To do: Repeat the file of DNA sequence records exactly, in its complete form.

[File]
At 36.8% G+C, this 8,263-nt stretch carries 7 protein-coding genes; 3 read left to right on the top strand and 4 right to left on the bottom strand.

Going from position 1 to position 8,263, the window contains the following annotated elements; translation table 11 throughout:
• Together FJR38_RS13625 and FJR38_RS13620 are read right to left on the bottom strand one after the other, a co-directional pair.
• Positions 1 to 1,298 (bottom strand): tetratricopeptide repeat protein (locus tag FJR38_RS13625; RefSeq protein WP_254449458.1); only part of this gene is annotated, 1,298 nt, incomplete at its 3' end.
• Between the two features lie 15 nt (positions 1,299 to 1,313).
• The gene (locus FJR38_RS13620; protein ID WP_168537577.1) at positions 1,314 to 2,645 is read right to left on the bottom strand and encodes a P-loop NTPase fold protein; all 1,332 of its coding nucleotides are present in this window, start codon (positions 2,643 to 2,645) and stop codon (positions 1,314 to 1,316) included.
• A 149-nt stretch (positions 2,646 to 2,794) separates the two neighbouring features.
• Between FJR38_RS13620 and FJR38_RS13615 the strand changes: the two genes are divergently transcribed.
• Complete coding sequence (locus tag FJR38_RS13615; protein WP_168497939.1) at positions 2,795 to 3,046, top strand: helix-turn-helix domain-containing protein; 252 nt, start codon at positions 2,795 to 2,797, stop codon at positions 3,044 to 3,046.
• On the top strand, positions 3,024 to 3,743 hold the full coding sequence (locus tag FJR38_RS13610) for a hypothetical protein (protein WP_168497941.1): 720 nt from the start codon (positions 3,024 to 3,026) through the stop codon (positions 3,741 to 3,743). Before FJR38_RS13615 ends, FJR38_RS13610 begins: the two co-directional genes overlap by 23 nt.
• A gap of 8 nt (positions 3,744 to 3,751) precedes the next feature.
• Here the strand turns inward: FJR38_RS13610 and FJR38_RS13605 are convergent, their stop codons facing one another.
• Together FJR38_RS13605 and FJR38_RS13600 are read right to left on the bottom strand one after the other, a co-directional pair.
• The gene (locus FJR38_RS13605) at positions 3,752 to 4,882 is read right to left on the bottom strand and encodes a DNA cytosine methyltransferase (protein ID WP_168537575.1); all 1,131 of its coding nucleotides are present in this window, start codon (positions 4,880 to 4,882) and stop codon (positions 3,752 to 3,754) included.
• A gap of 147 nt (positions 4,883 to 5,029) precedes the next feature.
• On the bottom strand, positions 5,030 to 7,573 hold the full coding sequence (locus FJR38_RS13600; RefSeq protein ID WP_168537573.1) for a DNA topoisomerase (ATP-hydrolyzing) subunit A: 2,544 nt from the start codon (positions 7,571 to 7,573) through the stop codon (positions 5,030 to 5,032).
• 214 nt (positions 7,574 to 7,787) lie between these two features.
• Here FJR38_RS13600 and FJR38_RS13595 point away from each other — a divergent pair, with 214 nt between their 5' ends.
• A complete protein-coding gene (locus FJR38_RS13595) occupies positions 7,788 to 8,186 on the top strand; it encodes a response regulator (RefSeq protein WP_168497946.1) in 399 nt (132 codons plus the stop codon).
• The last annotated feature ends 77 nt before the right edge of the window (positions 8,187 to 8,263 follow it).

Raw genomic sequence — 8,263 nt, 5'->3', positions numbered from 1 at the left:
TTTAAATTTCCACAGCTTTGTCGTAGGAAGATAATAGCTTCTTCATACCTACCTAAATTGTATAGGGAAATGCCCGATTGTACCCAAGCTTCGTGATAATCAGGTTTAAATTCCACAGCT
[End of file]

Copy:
At 36.8% G+C, this 8,263-nt stretch carries 7 protein-coding genes; 3 read left to right on the top strand and 4 right to left on the bottom strand.

Going from position 1 to position 8,263, the window contains the following annotated elements; translation table 11 throughout:
• Together FJR38_RS13625 and FJR38_RS13620 are read right to left on the bottom strand one after the other, a co-directional pair.
• Positions 1 to 1,298 (bottom strand): tetratricopeptide repeat protein (locus tag FJR38_RS13625; RefSeq protein WP_254449458.1); only part of this gene is annotated, 1,298 nt, incomplete at its 3' end.
• Between the two features lie 15 nt (positions 1,299 to 1,313).
• The gene (locus FJR38_RS13620; protein ID WP_168537577.1) at positions 1,314 to 2,645 is read right to left on the bottom strand and encodes a P-loop NTPase fold protein; all 1,332 of its coding nucleotides are present in this window, start codon (positions 2,643 to 2,645) and stop codon (positions 1,314 to 1,316) included.
• A 149-nt stretch (positions 2,646 to 2,794) separates the two neighbouring features.
• Between FJR38_RS13620 and FJR38_RS13615 the strand changes: the two genes are divergently transcribed.
• Complete coding sequence (locus tag FJR38_RS13615; protein WP_168497939.1) at positions 2,795 to 3,046, top strand: helix-turn-helix domain-containing protein; 252 nt, start codon at positions 2,795 to 2,797, stop codon at positions 3,044 to 3,046.
• On the top strand, positions 3,024 to 3,743 hold the full coding sequence (locus tag FJR38_RS13610) for a hypothetical protein (protein WP_168497941.1): 720 nt from the start codon (positions 3,024 to 3,026) through the stop codon (positions 3,741 to 3,743). Before FJR38_RS13615 ends, FJR38_RS13610 begins: the two co-directional genes overlap by 23 nt.
• A gap of 8 nt (positions 3,744 to 3,751) precedes the next feature.
• Here the strand turns inward: FJR38_RS13610 and FJR38_RS13605 are convergent, their stop codons facing one another.
• Together FJR38_RS13605 and FJR38_RS13600 are read right to left on the bottom strand one after the other, a co-directional pair.
• The gene (locus FJR38_RS13605) at positions 3,752 to 4,882 is read right to left on the bottom strand and encodes a DNA cytosine methyltransferase (protein ID WP_168537575.1); all 1,131 of its coding nucleotides are present in this window, start codon (positions 4,880 to 4,882) and stop codon (positions 3,752 to 3,754) included.
• A gap of 147 nt (positions 4,883 to 5,029) precedes the next feature.
• On the bottom strand, positions 5,030 to 7,573 hold the full coding sequence (locus FJR38_RS13600; RefSeq protein ID WP_168537573.1) for a DNA topoisomerase (ATP-hydrolyzing) subunit A: 2,544 nt from the start codon (positions 7,571 to 7,573) through the stop codon (positions 5,030 to 5,032).
• 214 nt (positions 7,574 to 7,787) lie between these two features.
• Here FJR38_RS13600 and FJR38_RS13595 point away from each other — a divergent pair, with 214 nt between their 5' ends.
• A complete protein-coding gene (locus FJR38_RS13595) occupies positions 7,788 to 8,186 on the top strand; it encodes a response regulator (RefSeq protein WP_168497946.1) in 399 nt (132 codons plus the stop codon).
• The last annotated feature ends 77 nt before the right edge of the window (positions 8,187 to 8,263 follow it).

Raw genomic sequence — 8,263 nt, 5'->3', positions numbered from 1 at the left:
TTTAAATTTCCACAGCTTTGTCGTAGGAAGATAATAGCTTCTTCATACCTACCTAAATTGTATAGGGAAATGCCCGATTGTACCCAAGCTTCGTGATAATCAGGTTTAAATTCCACAGCT